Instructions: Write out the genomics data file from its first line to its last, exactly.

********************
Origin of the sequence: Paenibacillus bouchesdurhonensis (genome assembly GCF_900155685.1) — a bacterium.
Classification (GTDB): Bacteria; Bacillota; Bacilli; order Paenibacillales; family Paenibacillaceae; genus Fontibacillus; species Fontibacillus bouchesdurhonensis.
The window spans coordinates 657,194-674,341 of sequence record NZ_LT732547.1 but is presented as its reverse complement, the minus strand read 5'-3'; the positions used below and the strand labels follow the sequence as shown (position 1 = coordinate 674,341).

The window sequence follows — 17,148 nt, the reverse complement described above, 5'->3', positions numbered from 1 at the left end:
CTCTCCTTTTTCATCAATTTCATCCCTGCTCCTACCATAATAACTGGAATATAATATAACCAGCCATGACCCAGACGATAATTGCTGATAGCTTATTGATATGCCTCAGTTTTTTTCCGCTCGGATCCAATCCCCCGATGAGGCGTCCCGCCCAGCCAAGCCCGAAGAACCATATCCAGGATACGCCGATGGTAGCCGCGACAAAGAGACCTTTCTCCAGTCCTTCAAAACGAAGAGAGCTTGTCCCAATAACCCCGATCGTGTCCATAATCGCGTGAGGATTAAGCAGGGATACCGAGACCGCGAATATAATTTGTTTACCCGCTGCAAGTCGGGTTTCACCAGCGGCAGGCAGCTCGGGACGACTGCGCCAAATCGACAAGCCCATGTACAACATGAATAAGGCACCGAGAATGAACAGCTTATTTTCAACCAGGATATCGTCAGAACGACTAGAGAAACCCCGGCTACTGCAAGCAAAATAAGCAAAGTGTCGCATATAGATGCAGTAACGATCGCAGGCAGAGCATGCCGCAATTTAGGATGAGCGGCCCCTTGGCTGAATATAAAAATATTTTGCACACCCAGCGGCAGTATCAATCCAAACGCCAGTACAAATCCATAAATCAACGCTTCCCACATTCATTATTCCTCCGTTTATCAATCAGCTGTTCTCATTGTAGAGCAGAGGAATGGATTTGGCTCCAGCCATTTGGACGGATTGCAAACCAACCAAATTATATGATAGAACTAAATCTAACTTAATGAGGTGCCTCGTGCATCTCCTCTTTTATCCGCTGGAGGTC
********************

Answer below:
Origin of the sequence: Paenibacillus bouchesdurhonensis (genome assembly GCF_900155685.1) — a bacterium.
Classification (GTDB): Bacteria; Bacillota; Bacilli; order Paenibacillales; family Paenibacillaceae; genus Fontibacillus; species Fontibacillus bouchesdurhonensis.
The window spans coordinates 657,194-674,341 of sequence record NZ_LT732547.1 but is presented as its reverse complement, the minus strand read 5'-3'; the positions used below and the strand labels follow the sequence as shown (position 1 = coordinate 674,341).

The window sequence follows — 17,148 nt, the reverse complement described above, 5'->3', positions numbered from 1 at the left end:
CTCTCCTTTTTCATCAATTTCATCCCTGCTCCTACCATAATAACTGGAATATAATATAACCAGCCATGACCCAGACGATAATTGCTGATAGCTTATTGATATGCCTCAGTTTTTTTCCGCTCGGATCCAATCCCCCGATGAGGCGTCCCGCCCAGCCAAGCCCGAAGAACCATATCCAGGATACGCCGATGGTAGCCGCGACAAAGAGACCTTTCTCCAGTCCTTCAAAACGAAGAGAGCTTGTCCCAATAACCCCGATCGTGTCCATAATCGCGTGAGGATTAAGCAGGGATACCGAGACCGCGAATATAATTTGTTTACCCGCTGCAAGTCGGGTTTCACCAGCGGCAGGCAGCTCGGGACGACTGCGCCAAATCGACAAGCCCATGTACAACATGAATAAGGCACCGAGAATGAACAGCTTATTTTCAACCAGGATATCGTCAGAACGACTAGAGAAACCCCGGCTACTGCAAGCAAAATAAGCAAAGTGTCGCATATAGATGCAGTAACGATCGCAGGCAGAGCATGCCGCAATTTAGGATGAGCGGCCCCTTGGCTGAATATAAAAATATTTTGCACACCCAGCGGCAGTATCAATCCAAACGCCAGTACAAATCCATAAATCAACGCTTCCCACATTCATTATTCCTCCGTTTATCAATCAGCTGTTCTCATTGTAGAGCAGAGGAATGGATTTGGCTCCAGCCATTTGGACGGATTGCAAACCAACCAAATTATATGATAGAACTAAATCTAACTTAATGAGGTGCCTCGTGCATCTCCTCTTTTATCCGCTGGAGGTC